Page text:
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Republican Rep. Chris Collins' arrest and indictment on insider trading charges Wednesday suddenly makes his safe red congressional district a lot more interesting in November's midterm elections.
The New York 27th District, lodged between Buffalo and Rochester in the western part of the state, has grown more Republican since Collins first won it narrowly in 2012. The area backed President Donald Trump by nearly 25 percentage points in 2016, while Collins breezed to re-election with about 67 percent of the vote.
The stain of the insider trading accusations quickly makes the district more competitive — although it still favors Republicans. Regardless, the GOP cannot afford another contested seat in the state as it fights to stop Democrats from winning the 23 Republican-held seats the party needs to take a House majority.
Nonpartisan election analysis sites Cook Political Report and Sabato's Crystal Ball moved their ratings for the district to "likely" Republican from "solid" "safe" Republican, respectively, on Wednesday. A scandal can cause a 10- to 12-percentage-point swing and Collins' arrest is "perhaps on the more severe side," tweeted Nate Silver, data guru and editor in chief of analytics site FiveThirtyEight.
Collins pleaded not guilty to the charges on Wednesday. In an email to supporters earlier in the day, the representative said his "focus is to defeat these charges in court" and that he will "not address any issues related" to the accusations outside of the courtroom, according to New York Times reporter Shane Goldmacher. Collins stressed that he does not plan to abandon his re-election bid as of now.
"As I fight to clear my name, rest assured that I will continue to work hard for the people of the 27th Congressional District of New York while remaining on the ballot for reelection this November," he wrote.
Collins appears likely to stay on the ballot: relevant periods to give up a party nomination have passed, according to the New York State Board of Elections. The deadline for a special election under New York law has also passed.
Liberals seized on the news of Collins' arrest almost immediately. The New York Working Families Party started to raise money for the Democratic candidate in the race, Grand Island Town Supervisor Nate McMurray. The party said, "We can defeat this corrupt Trump Republican and win this seat in November." Collins was Trump's first supporter in Congress during the 2016 campaign.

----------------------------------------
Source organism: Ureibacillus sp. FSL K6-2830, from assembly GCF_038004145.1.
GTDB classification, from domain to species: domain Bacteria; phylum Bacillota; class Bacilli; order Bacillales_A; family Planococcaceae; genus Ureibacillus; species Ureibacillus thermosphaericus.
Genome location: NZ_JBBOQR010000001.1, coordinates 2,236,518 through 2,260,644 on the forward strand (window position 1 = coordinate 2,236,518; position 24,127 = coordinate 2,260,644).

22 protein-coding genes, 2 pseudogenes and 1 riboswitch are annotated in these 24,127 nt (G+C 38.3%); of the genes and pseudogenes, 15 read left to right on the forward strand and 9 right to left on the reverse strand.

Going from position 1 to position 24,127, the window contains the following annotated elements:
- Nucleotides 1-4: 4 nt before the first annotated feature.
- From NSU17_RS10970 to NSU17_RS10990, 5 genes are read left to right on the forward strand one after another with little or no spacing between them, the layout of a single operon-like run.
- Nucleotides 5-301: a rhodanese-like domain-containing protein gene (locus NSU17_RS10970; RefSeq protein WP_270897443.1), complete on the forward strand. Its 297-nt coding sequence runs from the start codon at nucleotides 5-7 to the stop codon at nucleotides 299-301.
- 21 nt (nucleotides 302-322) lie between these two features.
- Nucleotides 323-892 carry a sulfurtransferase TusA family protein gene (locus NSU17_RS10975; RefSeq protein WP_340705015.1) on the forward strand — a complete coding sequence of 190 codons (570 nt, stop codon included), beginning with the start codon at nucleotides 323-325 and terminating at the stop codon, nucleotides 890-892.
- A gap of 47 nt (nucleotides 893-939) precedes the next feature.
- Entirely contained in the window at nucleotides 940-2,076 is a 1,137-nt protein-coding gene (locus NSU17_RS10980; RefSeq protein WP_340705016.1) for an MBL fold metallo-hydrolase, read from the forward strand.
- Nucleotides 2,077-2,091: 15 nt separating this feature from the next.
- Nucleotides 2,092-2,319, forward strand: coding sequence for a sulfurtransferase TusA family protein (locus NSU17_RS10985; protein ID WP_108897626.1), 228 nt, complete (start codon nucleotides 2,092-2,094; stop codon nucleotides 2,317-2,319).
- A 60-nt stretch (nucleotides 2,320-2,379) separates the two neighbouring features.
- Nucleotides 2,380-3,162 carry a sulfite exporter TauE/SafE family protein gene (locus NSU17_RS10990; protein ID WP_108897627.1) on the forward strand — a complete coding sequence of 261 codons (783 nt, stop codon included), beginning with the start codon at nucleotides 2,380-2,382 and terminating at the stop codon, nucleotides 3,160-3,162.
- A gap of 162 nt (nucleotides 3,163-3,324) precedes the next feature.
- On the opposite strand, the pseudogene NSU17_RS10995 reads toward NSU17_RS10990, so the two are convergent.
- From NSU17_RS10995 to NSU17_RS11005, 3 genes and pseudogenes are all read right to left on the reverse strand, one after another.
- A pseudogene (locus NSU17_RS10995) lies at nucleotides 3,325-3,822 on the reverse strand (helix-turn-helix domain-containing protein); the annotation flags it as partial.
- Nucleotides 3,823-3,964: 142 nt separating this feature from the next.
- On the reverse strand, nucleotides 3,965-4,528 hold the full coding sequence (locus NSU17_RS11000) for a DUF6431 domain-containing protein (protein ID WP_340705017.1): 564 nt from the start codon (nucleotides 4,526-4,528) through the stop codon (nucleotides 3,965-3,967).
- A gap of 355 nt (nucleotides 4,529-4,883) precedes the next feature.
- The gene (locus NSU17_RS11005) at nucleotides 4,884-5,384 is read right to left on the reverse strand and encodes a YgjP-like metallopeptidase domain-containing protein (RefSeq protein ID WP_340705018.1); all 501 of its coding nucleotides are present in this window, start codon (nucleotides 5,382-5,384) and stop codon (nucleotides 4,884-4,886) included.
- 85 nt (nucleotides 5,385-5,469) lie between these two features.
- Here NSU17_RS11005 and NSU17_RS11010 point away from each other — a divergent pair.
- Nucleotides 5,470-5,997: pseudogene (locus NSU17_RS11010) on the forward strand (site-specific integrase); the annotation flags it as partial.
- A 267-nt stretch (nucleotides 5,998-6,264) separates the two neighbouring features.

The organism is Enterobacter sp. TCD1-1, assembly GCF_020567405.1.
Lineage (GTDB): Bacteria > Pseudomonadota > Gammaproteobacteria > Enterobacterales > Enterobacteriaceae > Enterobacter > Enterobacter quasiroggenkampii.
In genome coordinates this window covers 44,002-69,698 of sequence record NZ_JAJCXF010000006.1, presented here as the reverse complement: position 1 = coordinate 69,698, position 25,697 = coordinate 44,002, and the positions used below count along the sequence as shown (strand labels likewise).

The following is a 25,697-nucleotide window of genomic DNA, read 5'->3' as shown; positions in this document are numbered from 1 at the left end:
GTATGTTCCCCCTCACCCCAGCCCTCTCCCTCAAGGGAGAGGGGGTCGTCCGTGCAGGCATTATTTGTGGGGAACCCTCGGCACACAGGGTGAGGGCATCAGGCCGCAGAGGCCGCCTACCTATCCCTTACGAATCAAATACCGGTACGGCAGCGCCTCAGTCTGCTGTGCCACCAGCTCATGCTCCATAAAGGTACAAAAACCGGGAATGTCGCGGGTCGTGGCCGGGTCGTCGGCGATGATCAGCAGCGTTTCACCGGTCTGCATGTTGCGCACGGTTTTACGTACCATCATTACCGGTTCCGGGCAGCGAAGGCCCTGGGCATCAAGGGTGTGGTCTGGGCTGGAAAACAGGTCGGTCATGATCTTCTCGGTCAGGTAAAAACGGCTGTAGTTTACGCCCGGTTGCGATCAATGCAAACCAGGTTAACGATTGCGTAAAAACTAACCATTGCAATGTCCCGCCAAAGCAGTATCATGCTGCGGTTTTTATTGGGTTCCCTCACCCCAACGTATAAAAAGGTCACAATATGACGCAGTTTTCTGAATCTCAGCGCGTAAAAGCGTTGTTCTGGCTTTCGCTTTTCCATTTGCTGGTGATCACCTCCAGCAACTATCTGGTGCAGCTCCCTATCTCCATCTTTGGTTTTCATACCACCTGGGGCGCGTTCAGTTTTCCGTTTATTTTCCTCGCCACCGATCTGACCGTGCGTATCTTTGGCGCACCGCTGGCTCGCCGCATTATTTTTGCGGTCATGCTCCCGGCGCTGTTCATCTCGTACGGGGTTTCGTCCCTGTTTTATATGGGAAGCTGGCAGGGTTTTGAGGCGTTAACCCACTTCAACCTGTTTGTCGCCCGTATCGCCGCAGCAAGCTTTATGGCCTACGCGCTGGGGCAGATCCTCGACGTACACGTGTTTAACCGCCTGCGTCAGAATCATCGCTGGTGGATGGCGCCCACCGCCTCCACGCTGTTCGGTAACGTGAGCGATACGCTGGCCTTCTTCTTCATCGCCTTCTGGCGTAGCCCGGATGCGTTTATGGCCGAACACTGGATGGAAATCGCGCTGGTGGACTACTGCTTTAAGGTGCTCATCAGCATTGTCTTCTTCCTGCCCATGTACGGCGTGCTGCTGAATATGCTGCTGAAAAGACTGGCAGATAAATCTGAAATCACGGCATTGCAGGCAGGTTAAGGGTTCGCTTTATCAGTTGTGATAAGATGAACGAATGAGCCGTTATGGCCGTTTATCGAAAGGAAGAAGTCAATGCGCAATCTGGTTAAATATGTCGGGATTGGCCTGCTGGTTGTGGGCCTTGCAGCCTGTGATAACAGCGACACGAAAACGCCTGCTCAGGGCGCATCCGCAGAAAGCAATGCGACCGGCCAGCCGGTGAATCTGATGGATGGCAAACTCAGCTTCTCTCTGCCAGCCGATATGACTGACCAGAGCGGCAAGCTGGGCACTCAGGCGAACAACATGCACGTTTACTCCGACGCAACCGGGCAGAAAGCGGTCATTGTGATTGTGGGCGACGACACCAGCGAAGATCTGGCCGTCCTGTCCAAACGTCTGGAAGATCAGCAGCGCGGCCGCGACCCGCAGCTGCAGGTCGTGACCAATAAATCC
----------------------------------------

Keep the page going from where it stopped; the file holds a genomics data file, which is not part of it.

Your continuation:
The Democratic Congressional Campaign Committee also contended that "this seat is firmly in play for Democrats."
On the other side of the aisle, the GOP indicated that it was taking the matter seriously. House Speaker Paul Ryan, R-Wis., called for a "prompt and thorough" investigation into the allegations and removed Collins from the House Energy and Commerce Committee.
"Insider trading is a clear violation of the public trust," Ryan said in a statement.
The National Republican Congressional Committee, which is dedicated to electing GOP House candidates, considers the charges against Collins "very serious," according to spokesman Matt Gorman.
"We will let the facts come to light and trust the judicial system as we continue to assess his reelection campaign," he said in a statement.
New York Republican Party Chairman Ed Cox said the party is "disappointed with the news." He added: "No one is above the law, but Chris deserves his day in court and we will wait to see what unfolds."
The Collins campaign did not immediately respond to CNBC's request to comment on how the representative's arrest could affect the race.
In an earlier statement, Collins' attorneys said he will "mount a vigorous defense to clear his good name." They added: "We are confident he will be completely vindicated and exonerated."
Still, the case will hang over Collins' head if he continues to run for re-election.
Collins already won the primary for New York's 27th Congressional District in June. It is unclear now whether he could be removed from or replaced on the ballot in November.
Nick Gravante, a white-collar defense attorney at Boies Schiller Flexner in New York, said he thinks Collins will not leave the House while the case proceeds.
"I think that if he's going to mount a defense that he did nothing wrong I expect him to stay in office," he said.
The GOP would have a "crisis" on its hands if Collins gets convicted this year while running for re-election, and the representative will likely face pressure to resign, said John Coffee, a professor at Columbia Law School.
As of the end of June, Collins had easily raised and spent more money than McMurray in his re-election campaign. The Democrat had less than $100,000 on hand at the time.
McMurray has hardly run as a centrist in trying to win the 27th District, which is a strategy other Democratic candidates have pursued as they try to flip GOP-held seats. He has run on Medicare for all, free and reduced college tuition, and marijuana legalization, among other proposals.